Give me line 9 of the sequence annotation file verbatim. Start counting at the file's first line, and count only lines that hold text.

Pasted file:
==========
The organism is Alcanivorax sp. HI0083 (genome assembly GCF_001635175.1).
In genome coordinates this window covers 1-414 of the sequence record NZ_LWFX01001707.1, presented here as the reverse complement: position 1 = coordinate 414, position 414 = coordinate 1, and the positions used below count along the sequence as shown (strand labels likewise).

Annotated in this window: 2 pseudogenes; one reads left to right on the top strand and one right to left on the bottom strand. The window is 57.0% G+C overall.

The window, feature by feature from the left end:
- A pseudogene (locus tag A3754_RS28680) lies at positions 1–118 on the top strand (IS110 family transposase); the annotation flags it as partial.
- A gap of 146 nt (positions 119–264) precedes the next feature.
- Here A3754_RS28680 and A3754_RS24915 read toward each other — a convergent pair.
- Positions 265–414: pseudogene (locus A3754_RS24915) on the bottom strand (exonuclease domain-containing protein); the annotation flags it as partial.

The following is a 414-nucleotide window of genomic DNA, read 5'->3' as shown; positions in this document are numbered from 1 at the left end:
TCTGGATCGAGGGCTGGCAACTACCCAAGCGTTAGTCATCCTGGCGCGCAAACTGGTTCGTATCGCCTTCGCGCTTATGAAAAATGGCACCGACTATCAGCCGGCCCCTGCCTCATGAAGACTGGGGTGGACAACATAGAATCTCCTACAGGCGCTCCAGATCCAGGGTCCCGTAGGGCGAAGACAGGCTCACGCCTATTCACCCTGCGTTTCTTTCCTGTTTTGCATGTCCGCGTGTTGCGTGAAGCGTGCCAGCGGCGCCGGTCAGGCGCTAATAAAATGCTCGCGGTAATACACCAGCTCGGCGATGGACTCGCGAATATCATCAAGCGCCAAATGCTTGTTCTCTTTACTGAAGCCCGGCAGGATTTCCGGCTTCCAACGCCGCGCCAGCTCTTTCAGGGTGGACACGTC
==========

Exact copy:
The following is a 414-nucleotide window of genomic DNA, read 5'->3' as shown; positions in this document are numbered from 1 at the left end: